Patients with an implantable cardioverter defibrillator (ICD) and co-morbid depression are at greater risk of poor quality of life and premature death. We examined if treatment expectations predict depressive symptoms 12months post implant.
First-time implant patients from the WEBCARE study (n=177; 83.1% men) completed the EXPECTations towards ICD therapy questionnaire and the Type D Scale at baseline, and the Patient Health Questionnaire at baseline and 12months.
Using hierarchical linear regression with 3 models, we identified the following independent predictors of 12-months depressive symptoms: Model 1: Negative treatment expectations (β=0.202; p=0.020) and baseline depression (β=0.376; p<0.0001). Model 2: Baseline depression (β=0.350; p<0.0001) and Type D personality (β=0.162; p=0.042); negative treatment expectations was borderline significant (β=0.169; p=0.051). Model 3: Baseline depression (β=0.353; p<0.0001) and negative treatment expectations (β=0.180; p=0.043); Type D personality was not significant (β=0.150; p=0.067), adjusting for positive treatment expectations, heart failure, sex, and shocks during follow-up. The models accounted for 22.2%, 24.1%, and 23.3% of the variance in 12-months depressive symptoms, respectively.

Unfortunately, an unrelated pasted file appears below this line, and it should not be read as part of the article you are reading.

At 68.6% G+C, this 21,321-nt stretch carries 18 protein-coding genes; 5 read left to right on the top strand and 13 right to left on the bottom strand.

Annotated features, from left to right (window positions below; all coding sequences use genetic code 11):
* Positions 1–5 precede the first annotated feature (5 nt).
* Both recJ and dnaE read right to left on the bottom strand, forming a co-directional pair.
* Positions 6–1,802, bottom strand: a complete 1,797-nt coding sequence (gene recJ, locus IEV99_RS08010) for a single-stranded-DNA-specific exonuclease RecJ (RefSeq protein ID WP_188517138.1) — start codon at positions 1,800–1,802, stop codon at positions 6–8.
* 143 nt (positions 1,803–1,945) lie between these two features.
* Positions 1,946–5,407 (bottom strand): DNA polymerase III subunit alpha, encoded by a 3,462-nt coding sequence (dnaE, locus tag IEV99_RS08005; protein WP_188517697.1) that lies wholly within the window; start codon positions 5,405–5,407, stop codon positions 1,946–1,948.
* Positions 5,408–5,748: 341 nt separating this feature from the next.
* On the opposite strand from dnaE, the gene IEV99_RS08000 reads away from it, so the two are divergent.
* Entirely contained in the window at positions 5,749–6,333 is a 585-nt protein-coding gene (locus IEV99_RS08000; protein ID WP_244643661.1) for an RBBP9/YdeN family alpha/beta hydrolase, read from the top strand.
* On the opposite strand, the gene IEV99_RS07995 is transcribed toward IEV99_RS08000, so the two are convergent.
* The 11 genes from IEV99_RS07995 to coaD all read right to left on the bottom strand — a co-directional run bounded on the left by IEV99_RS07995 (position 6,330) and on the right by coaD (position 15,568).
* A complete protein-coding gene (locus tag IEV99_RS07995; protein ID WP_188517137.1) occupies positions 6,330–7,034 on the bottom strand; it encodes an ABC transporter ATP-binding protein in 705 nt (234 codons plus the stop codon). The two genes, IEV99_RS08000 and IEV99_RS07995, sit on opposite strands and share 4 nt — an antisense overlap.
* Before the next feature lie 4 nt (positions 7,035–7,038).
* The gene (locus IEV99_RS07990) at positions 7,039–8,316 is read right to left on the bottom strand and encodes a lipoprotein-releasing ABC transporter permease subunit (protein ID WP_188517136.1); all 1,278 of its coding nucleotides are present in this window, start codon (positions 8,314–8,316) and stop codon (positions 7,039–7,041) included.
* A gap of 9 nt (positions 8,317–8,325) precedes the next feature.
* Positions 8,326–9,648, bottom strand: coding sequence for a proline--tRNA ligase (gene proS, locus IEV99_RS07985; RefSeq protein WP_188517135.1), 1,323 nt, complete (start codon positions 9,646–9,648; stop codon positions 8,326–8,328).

Further research is warranted to explore the role of treatment expectations at the time of implant and its overlap with personality as a determinant of depression in patients with an ICD.
|Journal||General Hospital Psychiatry: Psychiatry, Medicine and Primary Care|
|Publication status||Published - 2018|
- Defibrillators, Implantable/statistics & numerical data
- Follow-Up Studies
- Heart Diseases/epidemiology
- Middle Aged
- Outcome Assessment (Health Care)/statistics & numerical data
- Patient Satisfaction/statistics & numerical data
- Type D Personality